Summer Share #6
My Fine Homestead Newsletter
Blackcaps before being picked.

In This Issue:

  1. Announcements

  2. Your Box this Week - Full Share
  3. Your Box this Week - Half Share

  4. Recipes- Shredded Carrots with Walnut Vinaigrette
  5. On the Farm . . . 

This week:
  1. is the 6th week of Summer Vegetable Shares and Every Other Week members at  Buckeye Rd pick up boxes this week
  2. MES pickup this week at Buckeye Rd. (Eggs only - in fridge & labeled with your last name.)

Reminder - Half & Quarterly payments were due July 1. 

 Please send your payment to:
  Stacey Feiner
My Fine Homestead
32727 Byrds Creek Valley Dr
Blue River, WI 53518
Email if you have questions.
Your Box this Week - Full Share
Lettuce Mix - 1/2 lb
Radishes  - 1 bunch
Swiss Chard - 1 bunch
Mulberries - 1/2 pint
Blackcaps or Black Raspberries - 1 pint 
Carrots - 1 bunch baby 
Sugar Snap Peas - 1 lb
Green Onions - 1 bunch
Chives - 1 bunch
Parsley - 1 bunch.  
Your Box this Week - Half Share

Swiss Chard - 1 bunch
Mulberries - 1/2 pint
Carrots - 1 bunch. 
Sugar Snap Peas - snack bag 
Green Onions - 1 bunch.
Parsley - 1 bunch. 
Shredded Carrots with Walnut Vinaigrette

Shredded Carrots with Walnut Vinaigrette

serves 8

4 medium carrots or the equivalent, washed and shredded
1/4 cup finely chopped fresh parsley

Walnut Vinaigrette
2 tablespoons white wine vinegar
1 tablespoon Dijon mustard
1/4 teaspoon sugar
1 clove of garlic, finely minced
2 tablespoons walnut oil
1/4 cup peanut oil

1. Place carrots and parsley in a medium-sized bowl.
2. To make the vinaigrette, combine the vinegar, mustard, salt, sugar, and garlic in a small bowl. Slowly whisk in the oils until the dressing is well blended. Pour the vinaigrette over the carrots and stir to combine. Place in a covered serving bowl and chill until ready to serve.

Raw is easy, but cooking actually increases the sweetness and releases the nutrients. To cook carrots for this recipe, quickly sauté the grated carrots in a teaspoon of butter for a minute or two, or until just wilted.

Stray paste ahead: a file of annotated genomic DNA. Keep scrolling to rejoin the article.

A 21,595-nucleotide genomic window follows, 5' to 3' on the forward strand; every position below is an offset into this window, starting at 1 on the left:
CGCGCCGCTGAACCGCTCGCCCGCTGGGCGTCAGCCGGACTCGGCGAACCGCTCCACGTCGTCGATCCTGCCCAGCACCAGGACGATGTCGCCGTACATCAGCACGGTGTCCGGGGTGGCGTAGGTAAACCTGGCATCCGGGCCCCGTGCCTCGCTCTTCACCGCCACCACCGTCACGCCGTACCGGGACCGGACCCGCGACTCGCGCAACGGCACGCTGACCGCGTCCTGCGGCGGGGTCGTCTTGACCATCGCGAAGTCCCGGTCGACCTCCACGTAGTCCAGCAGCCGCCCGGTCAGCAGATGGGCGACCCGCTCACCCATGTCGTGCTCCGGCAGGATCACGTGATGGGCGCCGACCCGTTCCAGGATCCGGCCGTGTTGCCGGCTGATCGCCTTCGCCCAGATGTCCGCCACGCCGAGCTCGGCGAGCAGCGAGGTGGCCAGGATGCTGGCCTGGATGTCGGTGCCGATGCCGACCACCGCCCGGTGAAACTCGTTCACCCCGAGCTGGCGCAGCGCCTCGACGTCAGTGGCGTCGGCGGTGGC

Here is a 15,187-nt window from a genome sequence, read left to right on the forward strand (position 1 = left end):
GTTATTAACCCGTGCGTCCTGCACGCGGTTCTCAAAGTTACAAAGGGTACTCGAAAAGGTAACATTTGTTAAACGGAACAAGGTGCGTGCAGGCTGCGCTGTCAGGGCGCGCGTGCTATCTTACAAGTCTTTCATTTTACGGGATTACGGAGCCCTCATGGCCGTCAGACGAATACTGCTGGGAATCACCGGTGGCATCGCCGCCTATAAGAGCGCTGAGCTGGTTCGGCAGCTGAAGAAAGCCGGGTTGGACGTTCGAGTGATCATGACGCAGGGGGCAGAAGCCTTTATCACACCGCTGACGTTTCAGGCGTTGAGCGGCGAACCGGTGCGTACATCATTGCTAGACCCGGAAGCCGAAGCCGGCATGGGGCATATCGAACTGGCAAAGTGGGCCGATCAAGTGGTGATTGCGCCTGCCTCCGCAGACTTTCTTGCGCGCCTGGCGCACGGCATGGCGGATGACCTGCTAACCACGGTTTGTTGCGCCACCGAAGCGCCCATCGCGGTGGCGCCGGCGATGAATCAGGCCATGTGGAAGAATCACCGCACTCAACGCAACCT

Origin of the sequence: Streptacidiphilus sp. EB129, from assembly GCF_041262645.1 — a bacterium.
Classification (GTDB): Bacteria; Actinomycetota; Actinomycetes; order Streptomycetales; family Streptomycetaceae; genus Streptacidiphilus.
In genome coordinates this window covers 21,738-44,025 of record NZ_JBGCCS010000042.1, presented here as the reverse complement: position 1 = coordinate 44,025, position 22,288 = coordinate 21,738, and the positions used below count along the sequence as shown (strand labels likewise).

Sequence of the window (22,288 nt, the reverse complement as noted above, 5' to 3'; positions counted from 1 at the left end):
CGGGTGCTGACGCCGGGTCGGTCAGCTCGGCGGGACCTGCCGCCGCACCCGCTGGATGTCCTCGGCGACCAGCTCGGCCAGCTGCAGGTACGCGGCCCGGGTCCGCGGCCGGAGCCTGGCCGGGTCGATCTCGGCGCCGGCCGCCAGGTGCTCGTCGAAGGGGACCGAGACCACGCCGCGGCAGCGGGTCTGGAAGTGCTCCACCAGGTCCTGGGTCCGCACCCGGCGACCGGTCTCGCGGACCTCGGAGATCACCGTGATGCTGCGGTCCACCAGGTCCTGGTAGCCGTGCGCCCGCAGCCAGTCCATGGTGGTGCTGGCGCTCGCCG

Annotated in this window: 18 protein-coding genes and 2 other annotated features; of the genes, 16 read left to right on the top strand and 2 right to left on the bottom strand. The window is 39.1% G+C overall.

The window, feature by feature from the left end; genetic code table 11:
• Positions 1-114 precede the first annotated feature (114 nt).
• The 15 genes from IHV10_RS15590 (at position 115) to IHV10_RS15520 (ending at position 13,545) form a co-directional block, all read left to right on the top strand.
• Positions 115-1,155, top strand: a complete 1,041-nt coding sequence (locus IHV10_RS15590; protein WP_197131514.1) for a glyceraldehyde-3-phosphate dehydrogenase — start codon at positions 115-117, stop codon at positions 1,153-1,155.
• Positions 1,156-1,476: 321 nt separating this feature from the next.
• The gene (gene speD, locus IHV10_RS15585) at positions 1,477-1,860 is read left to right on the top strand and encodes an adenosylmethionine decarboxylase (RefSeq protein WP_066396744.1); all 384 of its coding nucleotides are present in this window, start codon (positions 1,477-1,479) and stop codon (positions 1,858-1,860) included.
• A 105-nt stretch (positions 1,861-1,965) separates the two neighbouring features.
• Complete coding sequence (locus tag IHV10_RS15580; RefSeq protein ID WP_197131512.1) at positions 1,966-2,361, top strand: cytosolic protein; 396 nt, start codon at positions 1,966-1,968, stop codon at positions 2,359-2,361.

On the Farm . . . 
Little peppers, cucumbers, broccoli, kohlrabi, and tomatoes are making appearances in the fields. Green beans have flower buds, and summer squash are bouncing back from their recent pruning with new green leaves, male blossoms (the first to bloom) and lots of female buds promising many fruits to come soon.  

Right now our days consist of cultivating, weeding, crop maintenance, and irrigating. Bill strung another line to support the growing pea plants and wove more string to hold the burgeoning tomato plants. I spent an afternoon hand-weeding the cucumber beds while encouraging the vines to climb by wrapping their new length higher on their strings. 

Picking peas with Kent, Jake, Tianna, Josh, Sydney, Branden, and Renata.

Niece Zayda -  playing in the weeds!

We had help from my sister Nicole and our Arizona nieces and nephews. They cleaned up the brassica field (broccoli, kohlrabi, cabbage, kale) and the green bean beds by pulling weeds Bill couldn't get with the wheel hoe. They also helped with this week's harvest so we could go to the Fourth of July fireworks show in Lone Rock  

On average vegetable crops require an inch of water each week to promote healthy growth. With our irrigation system and almost two acres in vegetables, it takes us five days to give that crucial inch to all the fields. So when we experience a couple of dry days, Bill's thoughts turn to figuring where to start watering and what the progression will be.  He's a couple of days in this next round right now.

Looking over the fields and seeing the varying colors and textures of the different crops - broad, blue green broccoli leaves contrasting with smoother bright yellow green beans; red lettuces and chard complimenting curly purple kale - all please my eyes. I feel a deep sense of satisfaction and gratitude for this rewarding, stressful, and busy work we do.

I think about the many farmers and gardeners who have come before us, especially ones that are no longer with us, yet, nonetheless still influence us. I wonder what they would say if they were standing here with me. Would the view please them? Would they also feel satisfaction and gratitude? I hope so.

And, as always, all these feelings overwhelm me with the desire to thank our members, friends, and family for supporting us this season. We hope you are enjoying your boxes of vegetables, pastured meats, eggs, and syrup.